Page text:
Note that the purpose of software is ultimately to create an action or an experience; neither software itself nor the hardware it runs on is the essence of what is wanted. Software, as opposed to its physical manifestation on (say) a hard drive, has no location in space and cannot be seen, touched, heard, or otherwise detected directly; like the mental image of a flower, software is in essence conceptual, not physical. The ineffable nature of software is tellingly similar to the nature of consciousness or the soul -- difficult to describe or define because, once again, both consciousness and the soul are merely specific effects of the software within a living creature such as a human being -- or perhaps, at some point, within a machine.

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Little is yet known about the software involved in creating the soul, and clearly this software, including the software utilized by DNA , is different in many ways from the software running on a modern digital computer. We continue finding new surprises even about DNA; for one example, "junk DNA" probably isn't. Yet at least with DNA, we have the language available and to some extent have already decoded it.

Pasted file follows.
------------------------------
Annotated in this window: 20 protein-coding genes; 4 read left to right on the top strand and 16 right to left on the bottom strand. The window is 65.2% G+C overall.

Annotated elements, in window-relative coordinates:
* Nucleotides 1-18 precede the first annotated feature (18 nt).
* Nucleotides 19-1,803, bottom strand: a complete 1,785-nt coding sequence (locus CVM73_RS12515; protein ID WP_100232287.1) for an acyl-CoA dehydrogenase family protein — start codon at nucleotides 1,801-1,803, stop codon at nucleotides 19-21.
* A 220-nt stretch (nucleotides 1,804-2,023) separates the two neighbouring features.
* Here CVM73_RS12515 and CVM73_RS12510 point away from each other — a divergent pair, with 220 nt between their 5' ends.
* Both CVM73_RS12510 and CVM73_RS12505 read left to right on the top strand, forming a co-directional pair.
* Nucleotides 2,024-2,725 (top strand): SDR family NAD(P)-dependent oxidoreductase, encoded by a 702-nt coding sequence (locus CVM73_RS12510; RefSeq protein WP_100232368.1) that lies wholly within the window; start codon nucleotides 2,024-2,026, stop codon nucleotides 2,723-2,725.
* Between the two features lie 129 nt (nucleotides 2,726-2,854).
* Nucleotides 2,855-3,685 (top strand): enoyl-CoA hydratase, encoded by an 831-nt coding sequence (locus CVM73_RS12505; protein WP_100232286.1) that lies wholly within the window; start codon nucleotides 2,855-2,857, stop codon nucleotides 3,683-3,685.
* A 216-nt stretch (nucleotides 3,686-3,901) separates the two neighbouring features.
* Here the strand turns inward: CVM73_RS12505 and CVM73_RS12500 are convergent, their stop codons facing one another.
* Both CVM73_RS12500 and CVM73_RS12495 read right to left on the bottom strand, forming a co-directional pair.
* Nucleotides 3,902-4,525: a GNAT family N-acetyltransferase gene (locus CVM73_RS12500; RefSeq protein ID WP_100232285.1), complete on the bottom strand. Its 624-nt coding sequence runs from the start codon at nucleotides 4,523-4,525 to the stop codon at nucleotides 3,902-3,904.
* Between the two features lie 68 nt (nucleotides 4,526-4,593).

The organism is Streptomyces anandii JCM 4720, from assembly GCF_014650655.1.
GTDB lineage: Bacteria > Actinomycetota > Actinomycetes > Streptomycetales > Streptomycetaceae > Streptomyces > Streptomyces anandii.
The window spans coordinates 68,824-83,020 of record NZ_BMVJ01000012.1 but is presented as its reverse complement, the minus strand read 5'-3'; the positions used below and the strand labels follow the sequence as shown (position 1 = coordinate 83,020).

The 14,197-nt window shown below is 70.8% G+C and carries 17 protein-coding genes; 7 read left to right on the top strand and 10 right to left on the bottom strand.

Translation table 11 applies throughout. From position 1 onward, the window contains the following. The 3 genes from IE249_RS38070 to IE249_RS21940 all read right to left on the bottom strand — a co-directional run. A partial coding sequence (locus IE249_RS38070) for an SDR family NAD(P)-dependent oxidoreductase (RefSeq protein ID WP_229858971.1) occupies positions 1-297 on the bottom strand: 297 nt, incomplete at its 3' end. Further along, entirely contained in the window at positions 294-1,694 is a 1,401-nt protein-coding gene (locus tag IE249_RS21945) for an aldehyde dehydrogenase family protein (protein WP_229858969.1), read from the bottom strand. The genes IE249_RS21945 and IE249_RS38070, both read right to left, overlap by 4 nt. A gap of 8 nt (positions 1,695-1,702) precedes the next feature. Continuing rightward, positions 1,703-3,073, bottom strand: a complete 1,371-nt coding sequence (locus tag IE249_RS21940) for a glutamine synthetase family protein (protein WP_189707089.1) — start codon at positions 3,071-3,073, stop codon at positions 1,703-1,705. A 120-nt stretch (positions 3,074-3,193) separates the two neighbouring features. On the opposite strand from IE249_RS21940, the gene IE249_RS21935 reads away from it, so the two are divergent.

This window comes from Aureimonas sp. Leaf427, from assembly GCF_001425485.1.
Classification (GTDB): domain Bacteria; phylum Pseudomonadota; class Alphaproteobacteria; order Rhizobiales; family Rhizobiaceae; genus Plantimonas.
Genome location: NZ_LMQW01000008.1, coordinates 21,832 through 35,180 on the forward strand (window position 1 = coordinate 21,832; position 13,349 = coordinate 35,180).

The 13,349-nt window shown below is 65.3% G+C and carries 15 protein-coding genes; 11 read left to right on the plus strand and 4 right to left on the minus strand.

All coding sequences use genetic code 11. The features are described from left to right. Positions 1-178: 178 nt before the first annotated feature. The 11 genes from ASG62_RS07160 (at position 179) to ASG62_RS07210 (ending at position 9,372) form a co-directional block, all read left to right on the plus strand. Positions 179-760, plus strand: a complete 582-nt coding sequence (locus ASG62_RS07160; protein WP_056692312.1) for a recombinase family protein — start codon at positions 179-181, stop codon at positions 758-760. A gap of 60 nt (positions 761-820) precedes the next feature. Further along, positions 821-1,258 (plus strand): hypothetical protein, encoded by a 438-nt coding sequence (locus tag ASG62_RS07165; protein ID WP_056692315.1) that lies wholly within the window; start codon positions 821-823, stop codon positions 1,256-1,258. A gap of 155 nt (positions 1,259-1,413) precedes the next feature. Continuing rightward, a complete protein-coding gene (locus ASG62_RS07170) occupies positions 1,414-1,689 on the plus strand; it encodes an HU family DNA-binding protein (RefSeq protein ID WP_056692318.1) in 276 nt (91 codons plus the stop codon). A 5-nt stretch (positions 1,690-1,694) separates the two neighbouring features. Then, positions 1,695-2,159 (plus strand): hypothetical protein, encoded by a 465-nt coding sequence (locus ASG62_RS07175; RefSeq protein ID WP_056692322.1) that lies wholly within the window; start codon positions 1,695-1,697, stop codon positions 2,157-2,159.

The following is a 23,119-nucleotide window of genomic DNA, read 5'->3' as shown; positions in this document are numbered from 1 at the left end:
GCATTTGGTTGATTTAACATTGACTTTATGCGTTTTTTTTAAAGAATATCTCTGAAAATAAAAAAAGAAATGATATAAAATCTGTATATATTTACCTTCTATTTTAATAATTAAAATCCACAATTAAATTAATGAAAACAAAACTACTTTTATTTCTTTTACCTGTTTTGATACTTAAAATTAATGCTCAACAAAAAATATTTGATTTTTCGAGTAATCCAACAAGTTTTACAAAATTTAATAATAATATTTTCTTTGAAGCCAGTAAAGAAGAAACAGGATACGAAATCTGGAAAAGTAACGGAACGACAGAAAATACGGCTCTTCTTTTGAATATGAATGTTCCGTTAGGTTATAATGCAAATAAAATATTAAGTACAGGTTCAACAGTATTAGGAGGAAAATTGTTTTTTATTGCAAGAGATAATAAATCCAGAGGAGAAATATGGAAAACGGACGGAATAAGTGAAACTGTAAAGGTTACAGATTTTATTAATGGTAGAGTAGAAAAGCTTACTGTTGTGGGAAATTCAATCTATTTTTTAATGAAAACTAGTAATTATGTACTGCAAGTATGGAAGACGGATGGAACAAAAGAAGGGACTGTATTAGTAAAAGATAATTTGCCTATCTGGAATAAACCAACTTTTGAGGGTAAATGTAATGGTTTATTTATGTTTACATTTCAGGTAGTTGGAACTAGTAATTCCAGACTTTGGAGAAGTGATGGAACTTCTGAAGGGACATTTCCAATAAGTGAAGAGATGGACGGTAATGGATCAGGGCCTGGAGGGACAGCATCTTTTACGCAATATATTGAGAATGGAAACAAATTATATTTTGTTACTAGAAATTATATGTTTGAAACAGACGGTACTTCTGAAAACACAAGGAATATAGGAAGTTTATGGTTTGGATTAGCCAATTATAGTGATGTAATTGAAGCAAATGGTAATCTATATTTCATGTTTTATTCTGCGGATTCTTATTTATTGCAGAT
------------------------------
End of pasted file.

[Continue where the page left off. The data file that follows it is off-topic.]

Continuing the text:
We seem far less advanced in our understanding of the software that operates consciousness, especially given that the system must incorporate several levels of software, from DNA on up, utilizing different languages and different methods of data storage and manipulation (chemical, electrical, and probably others, including perhaps quantum-mechanical and holographic). This complexity will, I believe, make "downloading a personality" into a computer or creating human-equivalent artificial intelligence more difficult than some think it will be, and I am concerned that elements necessary for emotional health will go missing in attempts to create such virtual humans.